Over 50 people, representing 15 countries and territories, 4 regional organisations, 4 EU Delegations and 2 development partners, attended the GCCA’s first regional workshop on ‘mainstreaming climate change in national development planning and budgeting’, which was organised for Pacific countries and territories in Port Vila, Vanuatu from 28 February to 2 March 2011. Participants included senior government officials involved in climate change coordination and in development planning/budgeting from the Cook Islands, the Federated States of Micronesia, Fiji, Kiribati, the Marshall Islands, Nauru, Niue, Palau, Papua New Guinea, Samoa, the Solomon Islands, Timor Leste, Tonga, French Polynesia and New Caledonia. Delegates of the Pacific Islands Forum Secretariat (PIFS), the Secretariat of the Pacific Community (SPC), the Secretariat of the Pacific Regional Environment Programme (SPREP) and the University of the South Pacific also attended the event, alongside representatives of EU Delegations to the Pacific (based in Fiji), Papua New Guinea and Vanuatu, and also of the EC representation in New Caledonia, the British High Commission in Suva and the Ministry of Foreign Affairs and Trade of New Zealand. Given the high number of participants, they were split into two groups.
The concept of mainstreaming climate change in national development policies and strategies was found very relevant; so too was the need for closer cooperation between officials involved in planning and resource allocation, and those in charge of managing the response to climate change. It was frequently acknowledged that there were limited opportunities for planning/financial staff to interact with staff in charge of climate change. The opportunity for exchanges with regional organisations was also highly appreciated. The ‘message to the donor community’ that was most frequently and forcefully conveyed is that access to finance in support of climate change adaptation and mitigation is both essential and extremely difficult. Many participants felt at the same time overwhelmed by the number of possible sources of external financing, and frustrated by the difficulty and slowness of accessing any funds.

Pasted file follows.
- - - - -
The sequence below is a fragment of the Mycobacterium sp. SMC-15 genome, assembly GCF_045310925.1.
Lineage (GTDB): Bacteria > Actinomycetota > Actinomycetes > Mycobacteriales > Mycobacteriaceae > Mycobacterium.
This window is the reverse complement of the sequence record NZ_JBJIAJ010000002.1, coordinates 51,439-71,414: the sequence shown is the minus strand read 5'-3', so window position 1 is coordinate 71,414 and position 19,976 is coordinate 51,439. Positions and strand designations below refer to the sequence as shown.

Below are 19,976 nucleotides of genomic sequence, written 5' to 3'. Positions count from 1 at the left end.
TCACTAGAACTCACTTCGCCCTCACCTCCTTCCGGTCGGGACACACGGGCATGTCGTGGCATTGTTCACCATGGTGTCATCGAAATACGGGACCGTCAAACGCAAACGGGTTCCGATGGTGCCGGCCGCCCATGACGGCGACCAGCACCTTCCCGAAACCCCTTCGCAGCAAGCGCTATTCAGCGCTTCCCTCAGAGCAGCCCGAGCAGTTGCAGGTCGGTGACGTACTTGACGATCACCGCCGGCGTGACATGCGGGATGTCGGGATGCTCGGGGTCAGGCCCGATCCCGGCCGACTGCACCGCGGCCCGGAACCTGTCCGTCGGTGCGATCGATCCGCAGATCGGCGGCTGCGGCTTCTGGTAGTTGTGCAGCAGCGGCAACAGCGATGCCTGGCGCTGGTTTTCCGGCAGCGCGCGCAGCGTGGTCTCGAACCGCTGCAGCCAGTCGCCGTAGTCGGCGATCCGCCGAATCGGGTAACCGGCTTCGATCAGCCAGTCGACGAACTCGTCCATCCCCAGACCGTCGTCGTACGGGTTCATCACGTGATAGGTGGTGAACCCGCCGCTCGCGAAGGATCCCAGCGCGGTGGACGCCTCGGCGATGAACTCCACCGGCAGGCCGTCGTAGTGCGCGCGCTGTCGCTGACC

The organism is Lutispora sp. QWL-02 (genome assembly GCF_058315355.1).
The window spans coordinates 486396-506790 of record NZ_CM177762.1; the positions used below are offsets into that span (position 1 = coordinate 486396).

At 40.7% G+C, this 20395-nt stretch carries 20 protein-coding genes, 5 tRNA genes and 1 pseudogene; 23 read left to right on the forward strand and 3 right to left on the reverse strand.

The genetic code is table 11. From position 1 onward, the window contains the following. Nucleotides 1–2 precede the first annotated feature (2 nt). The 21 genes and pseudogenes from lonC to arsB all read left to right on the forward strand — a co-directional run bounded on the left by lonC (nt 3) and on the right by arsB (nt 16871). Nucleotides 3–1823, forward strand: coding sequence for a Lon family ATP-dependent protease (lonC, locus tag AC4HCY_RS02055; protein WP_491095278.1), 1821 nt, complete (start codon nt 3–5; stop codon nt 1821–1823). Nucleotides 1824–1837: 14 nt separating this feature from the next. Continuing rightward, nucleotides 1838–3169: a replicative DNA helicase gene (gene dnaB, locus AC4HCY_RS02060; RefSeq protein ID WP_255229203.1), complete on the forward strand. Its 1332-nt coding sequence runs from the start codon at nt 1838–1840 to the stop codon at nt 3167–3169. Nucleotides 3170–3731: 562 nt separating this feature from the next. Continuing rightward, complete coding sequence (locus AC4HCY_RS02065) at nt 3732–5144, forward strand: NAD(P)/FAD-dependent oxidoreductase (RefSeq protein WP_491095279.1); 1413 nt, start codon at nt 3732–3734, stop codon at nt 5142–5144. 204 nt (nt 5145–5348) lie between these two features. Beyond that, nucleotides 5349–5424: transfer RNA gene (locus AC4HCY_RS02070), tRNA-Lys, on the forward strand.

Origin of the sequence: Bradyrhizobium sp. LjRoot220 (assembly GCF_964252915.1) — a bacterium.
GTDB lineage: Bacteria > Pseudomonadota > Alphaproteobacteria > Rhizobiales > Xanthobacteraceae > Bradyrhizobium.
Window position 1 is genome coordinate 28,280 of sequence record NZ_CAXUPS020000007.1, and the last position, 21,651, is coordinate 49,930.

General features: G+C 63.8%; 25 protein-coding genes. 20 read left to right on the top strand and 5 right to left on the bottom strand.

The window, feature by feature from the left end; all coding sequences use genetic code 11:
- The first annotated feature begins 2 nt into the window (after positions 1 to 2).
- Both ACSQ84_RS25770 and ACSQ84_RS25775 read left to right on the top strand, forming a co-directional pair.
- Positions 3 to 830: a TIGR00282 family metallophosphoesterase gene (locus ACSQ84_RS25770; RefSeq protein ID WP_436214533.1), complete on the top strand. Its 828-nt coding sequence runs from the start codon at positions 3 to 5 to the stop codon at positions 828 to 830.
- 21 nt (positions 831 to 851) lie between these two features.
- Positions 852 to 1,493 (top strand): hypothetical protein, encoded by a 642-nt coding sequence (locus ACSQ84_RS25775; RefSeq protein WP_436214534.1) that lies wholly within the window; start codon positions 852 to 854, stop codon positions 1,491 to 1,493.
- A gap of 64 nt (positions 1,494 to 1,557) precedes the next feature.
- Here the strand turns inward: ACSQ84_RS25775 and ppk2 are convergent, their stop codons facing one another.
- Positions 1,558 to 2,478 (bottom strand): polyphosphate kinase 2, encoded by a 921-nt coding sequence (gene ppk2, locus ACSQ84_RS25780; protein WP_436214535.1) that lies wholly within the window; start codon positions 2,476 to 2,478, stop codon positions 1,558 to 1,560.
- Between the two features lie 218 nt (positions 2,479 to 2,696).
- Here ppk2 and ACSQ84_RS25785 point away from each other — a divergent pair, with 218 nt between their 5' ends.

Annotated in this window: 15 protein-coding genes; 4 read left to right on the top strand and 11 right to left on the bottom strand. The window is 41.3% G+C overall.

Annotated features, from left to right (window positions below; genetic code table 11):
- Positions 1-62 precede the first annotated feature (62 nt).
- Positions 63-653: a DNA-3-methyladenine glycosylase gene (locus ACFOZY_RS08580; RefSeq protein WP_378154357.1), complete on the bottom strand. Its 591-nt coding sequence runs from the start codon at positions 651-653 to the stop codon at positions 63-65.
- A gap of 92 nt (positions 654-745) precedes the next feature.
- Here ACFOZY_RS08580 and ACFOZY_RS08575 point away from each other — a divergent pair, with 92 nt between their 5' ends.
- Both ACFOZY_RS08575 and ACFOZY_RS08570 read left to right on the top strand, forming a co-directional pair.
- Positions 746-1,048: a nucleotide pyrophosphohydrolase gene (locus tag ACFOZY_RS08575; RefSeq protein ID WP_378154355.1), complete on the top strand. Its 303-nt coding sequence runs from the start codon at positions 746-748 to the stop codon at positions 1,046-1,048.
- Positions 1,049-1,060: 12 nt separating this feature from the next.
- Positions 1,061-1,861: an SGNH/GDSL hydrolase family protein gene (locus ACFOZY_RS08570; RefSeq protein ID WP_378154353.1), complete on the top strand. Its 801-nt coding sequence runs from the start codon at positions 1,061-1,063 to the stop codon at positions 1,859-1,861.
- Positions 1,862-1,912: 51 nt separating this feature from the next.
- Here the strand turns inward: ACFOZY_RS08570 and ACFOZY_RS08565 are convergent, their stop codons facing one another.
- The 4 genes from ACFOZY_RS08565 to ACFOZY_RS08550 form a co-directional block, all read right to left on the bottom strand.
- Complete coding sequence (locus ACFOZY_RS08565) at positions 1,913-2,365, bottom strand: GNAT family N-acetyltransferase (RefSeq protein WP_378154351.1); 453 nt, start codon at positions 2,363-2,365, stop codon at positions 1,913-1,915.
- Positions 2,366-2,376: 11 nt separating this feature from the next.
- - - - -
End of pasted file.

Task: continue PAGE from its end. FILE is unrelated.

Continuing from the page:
In both groups, three presentations were delivered by speakers from the region – including an unplanned one on ‘Papua New Guinea’s progress towards climate compatible development’, in which the presented topics were very well related to workshop concepts such as vulnerability and adaptation assessment, and the use of climate change scenarios to support economic analysis and prioritisation of possible adaptation measures. This spontaneous intervention by a workshop participant was much appreciated; it revealed the interest of participants in this type of contribution, which can enhance the knowledge-sharing dimension of the workshop while providing diversity in the style of presentations. This led to a decision to actively promote the inclusion of a few such ‘participant-driven’ presentations in future workshops. Other lessons were also learned from this workshop (the first of its kind in a series of planned regional workshops), and participants’ feedback was used to improve the content of training materials and the organisation of subsequent workshops.
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The three-day workshop was followed by a policy dialogue day, on 3 March 2012, during which discussions focused on two topics, namely ‘aid effectiveness and climate change in the Pacific’ and ‘climate change adaptation and disaster risk reduction in the Pacific’. Outcomes of these dialogues fed into the Pacific Region Ministerial Conference held on the next day. This high-level conference moved forward the dialogue and debate. It provided an opportunity for Pacific countries, territories and regional organisations and EU partners to focus on practical elements of the implementation of the Joint Pacific-EU Initiative on climate change, formalised by the Pacific Islands Forum Secretariat and the EC through the signing of a Memorandum of Understanding in Strasbourg in December 2010. The conference confirmed the need to take the Joint Initiative further through a Plan of Action to be finalised in a consultative manner and subsequently endorsed at ministerial level.